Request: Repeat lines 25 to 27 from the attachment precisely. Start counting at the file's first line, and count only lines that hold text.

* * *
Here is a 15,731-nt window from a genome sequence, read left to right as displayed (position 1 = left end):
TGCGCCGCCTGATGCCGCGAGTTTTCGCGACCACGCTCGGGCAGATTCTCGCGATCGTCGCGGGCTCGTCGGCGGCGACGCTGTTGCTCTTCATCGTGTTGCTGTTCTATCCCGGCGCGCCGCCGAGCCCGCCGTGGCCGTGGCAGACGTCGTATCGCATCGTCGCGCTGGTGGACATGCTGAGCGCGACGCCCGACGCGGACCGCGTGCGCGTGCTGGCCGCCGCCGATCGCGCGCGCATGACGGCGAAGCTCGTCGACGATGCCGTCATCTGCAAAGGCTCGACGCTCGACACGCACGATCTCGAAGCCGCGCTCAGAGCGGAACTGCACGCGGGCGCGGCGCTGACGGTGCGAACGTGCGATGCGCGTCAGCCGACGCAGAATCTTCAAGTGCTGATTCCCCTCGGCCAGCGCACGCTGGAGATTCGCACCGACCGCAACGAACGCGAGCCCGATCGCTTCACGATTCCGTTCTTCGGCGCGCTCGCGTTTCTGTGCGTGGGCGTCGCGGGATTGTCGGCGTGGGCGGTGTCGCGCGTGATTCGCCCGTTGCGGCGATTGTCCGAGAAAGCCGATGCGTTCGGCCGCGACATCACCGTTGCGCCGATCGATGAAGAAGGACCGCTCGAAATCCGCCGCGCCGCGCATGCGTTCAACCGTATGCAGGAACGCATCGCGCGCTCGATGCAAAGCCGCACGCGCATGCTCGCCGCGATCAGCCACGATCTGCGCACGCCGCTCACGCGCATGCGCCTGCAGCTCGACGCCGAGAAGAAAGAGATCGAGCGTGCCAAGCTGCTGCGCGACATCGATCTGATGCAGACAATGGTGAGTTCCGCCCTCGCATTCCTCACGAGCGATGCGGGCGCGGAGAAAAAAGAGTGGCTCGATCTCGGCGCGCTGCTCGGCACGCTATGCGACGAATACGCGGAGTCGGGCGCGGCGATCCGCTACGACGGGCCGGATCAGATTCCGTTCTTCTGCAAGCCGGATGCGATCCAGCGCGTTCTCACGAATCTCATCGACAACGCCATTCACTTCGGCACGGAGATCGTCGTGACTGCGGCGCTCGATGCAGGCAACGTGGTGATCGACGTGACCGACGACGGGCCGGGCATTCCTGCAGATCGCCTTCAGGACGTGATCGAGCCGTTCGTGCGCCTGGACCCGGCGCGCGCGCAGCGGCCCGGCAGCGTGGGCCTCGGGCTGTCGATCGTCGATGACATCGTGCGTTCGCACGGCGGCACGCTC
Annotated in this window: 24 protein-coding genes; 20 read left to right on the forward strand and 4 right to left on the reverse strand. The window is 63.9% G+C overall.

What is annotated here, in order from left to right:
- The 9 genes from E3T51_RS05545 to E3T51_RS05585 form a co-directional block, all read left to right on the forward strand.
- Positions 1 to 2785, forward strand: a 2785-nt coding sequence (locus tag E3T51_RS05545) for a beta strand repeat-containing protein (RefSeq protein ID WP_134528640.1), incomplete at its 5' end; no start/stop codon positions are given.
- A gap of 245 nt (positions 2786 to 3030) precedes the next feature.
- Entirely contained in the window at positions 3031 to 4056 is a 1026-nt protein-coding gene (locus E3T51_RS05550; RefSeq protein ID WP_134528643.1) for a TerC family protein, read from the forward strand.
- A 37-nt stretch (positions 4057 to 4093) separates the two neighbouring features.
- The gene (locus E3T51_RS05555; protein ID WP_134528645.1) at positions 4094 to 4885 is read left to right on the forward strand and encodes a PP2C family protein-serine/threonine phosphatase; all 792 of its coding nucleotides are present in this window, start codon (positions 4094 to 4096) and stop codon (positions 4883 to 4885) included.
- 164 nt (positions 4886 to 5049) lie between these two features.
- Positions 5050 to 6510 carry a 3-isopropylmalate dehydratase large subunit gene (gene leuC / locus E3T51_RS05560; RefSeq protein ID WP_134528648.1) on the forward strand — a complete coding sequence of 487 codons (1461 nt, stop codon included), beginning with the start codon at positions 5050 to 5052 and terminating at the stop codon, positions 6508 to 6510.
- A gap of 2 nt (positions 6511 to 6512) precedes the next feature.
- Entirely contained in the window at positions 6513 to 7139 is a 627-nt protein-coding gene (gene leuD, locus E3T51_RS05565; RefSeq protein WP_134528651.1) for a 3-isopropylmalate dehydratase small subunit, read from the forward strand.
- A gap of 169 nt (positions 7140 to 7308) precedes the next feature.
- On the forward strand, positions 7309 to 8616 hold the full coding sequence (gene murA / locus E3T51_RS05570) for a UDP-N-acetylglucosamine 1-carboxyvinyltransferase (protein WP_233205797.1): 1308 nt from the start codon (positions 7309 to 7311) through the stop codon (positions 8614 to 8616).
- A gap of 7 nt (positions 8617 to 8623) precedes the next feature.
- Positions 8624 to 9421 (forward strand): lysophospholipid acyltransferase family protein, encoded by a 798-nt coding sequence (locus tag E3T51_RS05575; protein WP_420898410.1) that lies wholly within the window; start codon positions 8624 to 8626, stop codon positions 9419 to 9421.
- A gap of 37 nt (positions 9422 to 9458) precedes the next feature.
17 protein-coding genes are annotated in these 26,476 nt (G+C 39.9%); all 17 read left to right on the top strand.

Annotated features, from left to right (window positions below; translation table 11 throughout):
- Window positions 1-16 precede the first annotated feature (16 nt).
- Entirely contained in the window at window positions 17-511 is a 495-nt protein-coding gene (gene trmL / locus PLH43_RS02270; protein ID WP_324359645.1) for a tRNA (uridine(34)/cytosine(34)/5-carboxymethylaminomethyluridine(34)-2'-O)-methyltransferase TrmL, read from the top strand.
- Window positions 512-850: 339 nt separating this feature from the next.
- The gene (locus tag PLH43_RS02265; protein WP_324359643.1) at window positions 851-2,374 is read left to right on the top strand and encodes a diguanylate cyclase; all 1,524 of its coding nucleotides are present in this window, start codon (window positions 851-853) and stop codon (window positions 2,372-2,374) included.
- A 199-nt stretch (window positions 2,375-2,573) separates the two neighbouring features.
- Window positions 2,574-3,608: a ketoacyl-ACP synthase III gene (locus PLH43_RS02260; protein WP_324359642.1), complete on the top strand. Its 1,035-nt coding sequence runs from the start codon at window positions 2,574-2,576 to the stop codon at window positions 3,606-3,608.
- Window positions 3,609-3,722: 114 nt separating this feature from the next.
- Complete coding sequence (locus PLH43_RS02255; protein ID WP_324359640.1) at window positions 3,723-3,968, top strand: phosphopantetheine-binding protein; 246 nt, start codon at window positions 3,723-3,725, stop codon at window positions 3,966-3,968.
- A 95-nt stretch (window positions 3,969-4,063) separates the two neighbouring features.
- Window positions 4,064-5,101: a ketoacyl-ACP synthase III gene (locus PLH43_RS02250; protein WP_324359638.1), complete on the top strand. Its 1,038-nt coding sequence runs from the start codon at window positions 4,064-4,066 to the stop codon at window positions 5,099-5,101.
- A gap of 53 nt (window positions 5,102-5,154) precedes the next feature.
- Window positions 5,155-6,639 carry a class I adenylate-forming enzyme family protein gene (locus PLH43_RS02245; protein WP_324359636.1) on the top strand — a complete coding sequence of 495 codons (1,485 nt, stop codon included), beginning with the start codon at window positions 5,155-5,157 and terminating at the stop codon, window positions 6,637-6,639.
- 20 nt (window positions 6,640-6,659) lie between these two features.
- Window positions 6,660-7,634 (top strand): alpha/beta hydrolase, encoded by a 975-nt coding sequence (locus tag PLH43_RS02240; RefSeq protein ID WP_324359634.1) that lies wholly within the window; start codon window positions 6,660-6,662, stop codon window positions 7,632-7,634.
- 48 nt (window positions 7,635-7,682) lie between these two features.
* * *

- The gene (locus tag PLH43_RS02265; protein WP_324359643.1) at window positions 851-2,374 is read left to right on the top strand and encodes a diguanylate cyclase; all 1,524 of its coding nucleotides are present in this window, start codon (window positions 851-853) and stop codon (window positions 2,372-2,374) included.
- A 199-nt stretch (window positions 2,375-2,573) separates the two neighbouring features.
- Window positions 2,574-3,608: a ketoacyl-ACP synthase III gene (locus PLH43_RS02260; protein WP_324359642.1), complete on the top strand. Its 1,035-nt coding sequence runs from the start codon at window positions 2,574-2,576 to the stop codon at window positions 3,606-3,608.